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Once you’ve decided it’s time to replace your garage door — whether the result of malfunctions or just seeking to modernize your home’s exteriors — you may be wondering how much a garage door replacement costs. While these numbers are often determined by several factors, including the materials and labor involved, on average, a garage door replacement can cost just over $1,000 but could range from about $300 to over $2,000.
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10.4 Raise the second bar 90 degrees and insert the first bar. This is "three." Continue winding. If the spring shortens in length, unwind the spring and switch sides - the springs are on backward. Otherwise, continue winding until you reach a count of "30." This is 7 1/2 turns, which is normal for most 7' doors. Longer life springs are wound the same number of turns. Newer steel doors with only one strut on top often need only 7 1/4 turns. On 8' doors count to 34. Each time you insert a bar into the winding cone, listen for the click to let you know the bar is in all the way. Not inserting the bar all the way could cause the cone to explode.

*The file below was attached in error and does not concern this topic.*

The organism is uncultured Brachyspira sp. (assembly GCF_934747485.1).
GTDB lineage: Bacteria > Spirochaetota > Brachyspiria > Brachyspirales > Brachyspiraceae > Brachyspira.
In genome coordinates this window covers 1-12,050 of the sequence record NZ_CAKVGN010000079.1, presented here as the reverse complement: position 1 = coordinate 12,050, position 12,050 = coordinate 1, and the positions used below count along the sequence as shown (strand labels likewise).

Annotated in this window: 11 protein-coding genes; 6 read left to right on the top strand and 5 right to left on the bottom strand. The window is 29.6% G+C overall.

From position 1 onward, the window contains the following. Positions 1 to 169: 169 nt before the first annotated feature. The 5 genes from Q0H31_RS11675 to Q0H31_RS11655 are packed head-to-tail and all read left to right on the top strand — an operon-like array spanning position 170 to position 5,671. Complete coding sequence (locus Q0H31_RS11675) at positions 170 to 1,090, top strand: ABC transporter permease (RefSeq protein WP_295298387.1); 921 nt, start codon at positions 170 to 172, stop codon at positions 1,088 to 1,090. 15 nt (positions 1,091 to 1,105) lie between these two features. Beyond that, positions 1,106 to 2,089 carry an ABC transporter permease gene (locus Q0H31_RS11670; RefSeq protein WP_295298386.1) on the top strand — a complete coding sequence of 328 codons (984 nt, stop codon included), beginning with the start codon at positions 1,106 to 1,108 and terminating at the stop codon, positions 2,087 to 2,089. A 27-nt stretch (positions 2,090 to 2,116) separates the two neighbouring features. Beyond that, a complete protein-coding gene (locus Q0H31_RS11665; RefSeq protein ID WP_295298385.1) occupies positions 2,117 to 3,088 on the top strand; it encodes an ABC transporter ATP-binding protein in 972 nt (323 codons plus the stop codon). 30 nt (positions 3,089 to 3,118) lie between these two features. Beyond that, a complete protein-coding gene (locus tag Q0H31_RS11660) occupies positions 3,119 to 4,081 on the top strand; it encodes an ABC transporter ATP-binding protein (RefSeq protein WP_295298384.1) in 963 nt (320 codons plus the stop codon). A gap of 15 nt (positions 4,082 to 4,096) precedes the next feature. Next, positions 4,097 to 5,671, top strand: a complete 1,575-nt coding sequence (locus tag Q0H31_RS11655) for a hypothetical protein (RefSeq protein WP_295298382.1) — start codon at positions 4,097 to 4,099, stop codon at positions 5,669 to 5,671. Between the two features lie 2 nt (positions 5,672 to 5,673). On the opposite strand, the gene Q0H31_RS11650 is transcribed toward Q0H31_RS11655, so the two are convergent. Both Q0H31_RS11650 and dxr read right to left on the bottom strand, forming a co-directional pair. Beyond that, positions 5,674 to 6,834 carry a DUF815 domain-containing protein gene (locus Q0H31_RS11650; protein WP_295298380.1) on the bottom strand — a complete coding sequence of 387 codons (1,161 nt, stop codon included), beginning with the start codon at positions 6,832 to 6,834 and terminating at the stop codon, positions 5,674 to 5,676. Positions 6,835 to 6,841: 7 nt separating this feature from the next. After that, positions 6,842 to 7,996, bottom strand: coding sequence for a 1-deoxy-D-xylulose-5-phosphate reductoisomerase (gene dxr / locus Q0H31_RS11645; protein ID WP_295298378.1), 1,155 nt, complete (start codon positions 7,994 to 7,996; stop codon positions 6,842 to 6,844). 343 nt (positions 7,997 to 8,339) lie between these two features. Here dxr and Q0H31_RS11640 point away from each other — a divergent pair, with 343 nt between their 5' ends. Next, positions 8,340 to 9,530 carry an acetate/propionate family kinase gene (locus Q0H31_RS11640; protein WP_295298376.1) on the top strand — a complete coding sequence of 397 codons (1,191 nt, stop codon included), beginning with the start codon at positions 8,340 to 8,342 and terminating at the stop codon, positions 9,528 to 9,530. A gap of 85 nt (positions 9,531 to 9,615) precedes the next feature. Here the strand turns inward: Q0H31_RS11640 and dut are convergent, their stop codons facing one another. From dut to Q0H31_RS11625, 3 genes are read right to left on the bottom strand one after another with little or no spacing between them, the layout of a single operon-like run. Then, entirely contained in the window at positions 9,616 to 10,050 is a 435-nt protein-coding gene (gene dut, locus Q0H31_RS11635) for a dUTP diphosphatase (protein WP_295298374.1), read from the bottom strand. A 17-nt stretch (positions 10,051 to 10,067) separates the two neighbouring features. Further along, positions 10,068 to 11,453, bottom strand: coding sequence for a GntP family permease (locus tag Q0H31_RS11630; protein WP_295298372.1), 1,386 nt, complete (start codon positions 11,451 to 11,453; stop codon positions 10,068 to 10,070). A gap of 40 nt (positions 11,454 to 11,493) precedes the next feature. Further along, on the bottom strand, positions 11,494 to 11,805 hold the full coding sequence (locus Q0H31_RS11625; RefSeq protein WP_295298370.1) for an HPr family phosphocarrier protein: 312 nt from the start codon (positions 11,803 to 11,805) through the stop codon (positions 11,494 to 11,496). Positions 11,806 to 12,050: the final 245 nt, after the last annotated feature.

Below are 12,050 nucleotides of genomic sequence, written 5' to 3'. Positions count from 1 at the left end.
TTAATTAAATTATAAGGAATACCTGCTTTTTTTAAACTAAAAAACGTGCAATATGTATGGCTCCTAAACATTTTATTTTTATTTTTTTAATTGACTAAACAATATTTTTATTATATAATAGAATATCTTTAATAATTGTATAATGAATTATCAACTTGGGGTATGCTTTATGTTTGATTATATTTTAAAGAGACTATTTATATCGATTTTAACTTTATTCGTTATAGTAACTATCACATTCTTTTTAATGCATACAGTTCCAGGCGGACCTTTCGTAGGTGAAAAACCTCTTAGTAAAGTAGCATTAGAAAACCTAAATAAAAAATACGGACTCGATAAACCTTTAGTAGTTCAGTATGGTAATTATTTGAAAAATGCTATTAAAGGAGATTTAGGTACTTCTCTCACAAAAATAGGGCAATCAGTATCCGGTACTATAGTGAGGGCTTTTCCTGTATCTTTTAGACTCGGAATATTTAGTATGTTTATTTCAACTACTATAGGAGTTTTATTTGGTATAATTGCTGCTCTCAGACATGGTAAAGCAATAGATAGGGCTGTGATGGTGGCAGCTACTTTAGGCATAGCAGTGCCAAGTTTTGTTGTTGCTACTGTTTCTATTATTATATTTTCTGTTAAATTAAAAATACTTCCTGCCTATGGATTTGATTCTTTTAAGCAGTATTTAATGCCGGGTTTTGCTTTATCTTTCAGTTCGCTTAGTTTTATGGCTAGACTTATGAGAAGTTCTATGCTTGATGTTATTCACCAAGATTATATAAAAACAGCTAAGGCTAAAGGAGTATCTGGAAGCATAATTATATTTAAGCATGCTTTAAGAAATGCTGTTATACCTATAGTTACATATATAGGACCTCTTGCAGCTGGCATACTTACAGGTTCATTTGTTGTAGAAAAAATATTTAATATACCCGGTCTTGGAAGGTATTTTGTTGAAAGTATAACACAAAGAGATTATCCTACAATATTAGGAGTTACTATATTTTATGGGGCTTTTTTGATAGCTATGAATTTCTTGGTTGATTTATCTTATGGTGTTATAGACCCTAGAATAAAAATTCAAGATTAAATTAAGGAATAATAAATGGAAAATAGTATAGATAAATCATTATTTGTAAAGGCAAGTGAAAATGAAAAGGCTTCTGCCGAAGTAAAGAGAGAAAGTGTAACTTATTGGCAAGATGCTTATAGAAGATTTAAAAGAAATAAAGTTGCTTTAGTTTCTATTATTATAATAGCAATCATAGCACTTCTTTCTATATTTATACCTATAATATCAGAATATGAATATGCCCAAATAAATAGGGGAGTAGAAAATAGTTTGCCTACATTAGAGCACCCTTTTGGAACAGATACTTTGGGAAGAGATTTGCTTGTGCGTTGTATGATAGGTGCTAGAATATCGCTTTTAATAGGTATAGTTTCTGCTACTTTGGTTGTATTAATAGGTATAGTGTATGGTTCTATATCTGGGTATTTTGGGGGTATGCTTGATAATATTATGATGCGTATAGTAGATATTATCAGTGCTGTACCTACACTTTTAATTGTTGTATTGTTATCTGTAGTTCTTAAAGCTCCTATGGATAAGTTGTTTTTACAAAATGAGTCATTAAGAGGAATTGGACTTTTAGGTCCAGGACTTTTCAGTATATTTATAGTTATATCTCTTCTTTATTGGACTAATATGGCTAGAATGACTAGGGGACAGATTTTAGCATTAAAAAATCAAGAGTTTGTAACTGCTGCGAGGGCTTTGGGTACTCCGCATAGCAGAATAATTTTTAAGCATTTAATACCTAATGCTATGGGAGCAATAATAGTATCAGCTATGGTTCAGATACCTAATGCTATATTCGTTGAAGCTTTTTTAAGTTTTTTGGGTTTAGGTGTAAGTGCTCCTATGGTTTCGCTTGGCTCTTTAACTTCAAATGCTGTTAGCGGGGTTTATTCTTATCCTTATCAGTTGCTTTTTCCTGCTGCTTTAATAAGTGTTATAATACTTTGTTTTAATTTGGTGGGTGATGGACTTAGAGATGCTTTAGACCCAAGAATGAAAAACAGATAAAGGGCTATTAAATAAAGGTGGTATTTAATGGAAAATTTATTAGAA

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Install the stiffening strut on top of the top section of steel doors with the section lying flat. Then install the opener bracket that replaces the center bracket between the top two sections. While you’re working on the sections, protect them from scratches by putting carpet scraps on top of your sawhorses. Now, slide the rollers into the roller brackets.
A standard double garage door is 7 ft. high by 16 ft. wide. Standard single doors are 7 ft. high by 8 or 9 ft. wide. Because the doors are so large, few home centers and only some garage door stores keep many doors in stock, so expect to order one instead of buying it off the shelf. Garage doors are available in wood, fiberglass and steel. Steel doors, like ours, are light, maintenance-free, affordable, readily available, and have an insulating value as high as R-19.